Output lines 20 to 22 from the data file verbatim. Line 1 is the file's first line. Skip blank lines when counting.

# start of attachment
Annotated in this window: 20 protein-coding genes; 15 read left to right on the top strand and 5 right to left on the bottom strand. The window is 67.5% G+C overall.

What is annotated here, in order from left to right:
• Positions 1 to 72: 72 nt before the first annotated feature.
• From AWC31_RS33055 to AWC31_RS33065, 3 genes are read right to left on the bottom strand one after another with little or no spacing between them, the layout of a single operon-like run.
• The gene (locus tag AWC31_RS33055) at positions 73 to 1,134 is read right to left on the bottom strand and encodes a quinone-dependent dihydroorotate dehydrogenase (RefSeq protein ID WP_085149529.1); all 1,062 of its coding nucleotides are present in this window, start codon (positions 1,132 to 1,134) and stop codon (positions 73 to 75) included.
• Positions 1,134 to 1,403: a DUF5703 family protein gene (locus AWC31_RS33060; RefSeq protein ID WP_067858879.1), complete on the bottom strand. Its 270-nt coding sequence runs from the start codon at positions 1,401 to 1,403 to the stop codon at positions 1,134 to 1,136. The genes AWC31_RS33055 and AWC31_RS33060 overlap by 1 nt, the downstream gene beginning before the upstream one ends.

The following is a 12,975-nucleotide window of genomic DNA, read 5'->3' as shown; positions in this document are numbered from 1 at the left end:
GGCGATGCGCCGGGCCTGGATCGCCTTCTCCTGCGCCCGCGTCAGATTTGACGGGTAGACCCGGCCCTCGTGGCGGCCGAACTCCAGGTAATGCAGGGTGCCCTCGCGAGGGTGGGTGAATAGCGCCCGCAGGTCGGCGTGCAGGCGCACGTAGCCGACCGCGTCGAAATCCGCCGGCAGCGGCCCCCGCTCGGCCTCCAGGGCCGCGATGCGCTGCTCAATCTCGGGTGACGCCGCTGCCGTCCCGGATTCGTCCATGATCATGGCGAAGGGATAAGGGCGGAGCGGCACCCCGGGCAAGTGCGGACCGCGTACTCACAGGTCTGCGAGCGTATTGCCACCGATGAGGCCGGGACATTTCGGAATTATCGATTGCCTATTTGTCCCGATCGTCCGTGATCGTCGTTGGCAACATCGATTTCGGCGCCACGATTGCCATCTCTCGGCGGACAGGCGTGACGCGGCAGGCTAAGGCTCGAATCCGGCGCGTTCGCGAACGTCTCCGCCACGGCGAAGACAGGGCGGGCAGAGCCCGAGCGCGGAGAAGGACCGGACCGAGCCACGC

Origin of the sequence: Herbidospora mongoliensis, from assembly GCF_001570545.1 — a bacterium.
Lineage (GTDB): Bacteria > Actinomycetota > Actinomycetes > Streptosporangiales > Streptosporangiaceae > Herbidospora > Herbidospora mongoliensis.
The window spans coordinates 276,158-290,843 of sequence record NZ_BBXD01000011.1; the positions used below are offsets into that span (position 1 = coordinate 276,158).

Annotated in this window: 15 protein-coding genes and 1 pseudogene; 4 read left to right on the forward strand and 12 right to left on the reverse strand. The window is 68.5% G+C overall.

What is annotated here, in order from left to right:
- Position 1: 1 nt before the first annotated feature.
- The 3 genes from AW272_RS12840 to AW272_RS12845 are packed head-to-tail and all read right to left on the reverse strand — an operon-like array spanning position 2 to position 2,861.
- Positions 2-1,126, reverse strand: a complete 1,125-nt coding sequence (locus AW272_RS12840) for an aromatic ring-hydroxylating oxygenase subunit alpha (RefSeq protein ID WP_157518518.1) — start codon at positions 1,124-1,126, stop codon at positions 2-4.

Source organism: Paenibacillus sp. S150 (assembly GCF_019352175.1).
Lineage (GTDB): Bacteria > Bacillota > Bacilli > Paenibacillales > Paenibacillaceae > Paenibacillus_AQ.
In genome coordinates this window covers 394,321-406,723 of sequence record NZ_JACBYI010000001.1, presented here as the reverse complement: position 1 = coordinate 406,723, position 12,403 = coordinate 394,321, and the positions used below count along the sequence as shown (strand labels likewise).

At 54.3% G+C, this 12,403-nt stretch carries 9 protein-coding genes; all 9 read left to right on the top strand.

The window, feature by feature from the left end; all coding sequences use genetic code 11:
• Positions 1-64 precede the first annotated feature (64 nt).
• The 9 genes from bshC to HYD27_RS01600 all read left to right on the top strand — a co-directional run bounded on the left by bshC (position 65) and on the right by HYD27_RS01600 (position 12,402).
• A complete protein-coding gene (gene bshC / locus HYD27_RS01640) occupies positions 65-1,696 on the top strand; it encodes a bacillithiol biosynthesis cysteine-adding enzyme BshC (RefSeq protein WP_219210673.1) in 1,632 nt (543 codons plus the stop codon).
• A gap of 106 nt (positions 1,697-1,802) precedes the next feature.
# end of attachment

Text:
At 54.3% G+C, this 12,403-nt stretch carries 9 protein-coding genes; all 9 read left to right on the top strand.

The window, feature by feature from the left end; all coding sequences use genetic code 11:
• Positions 1-64 precede the first annotated feature (64 nt).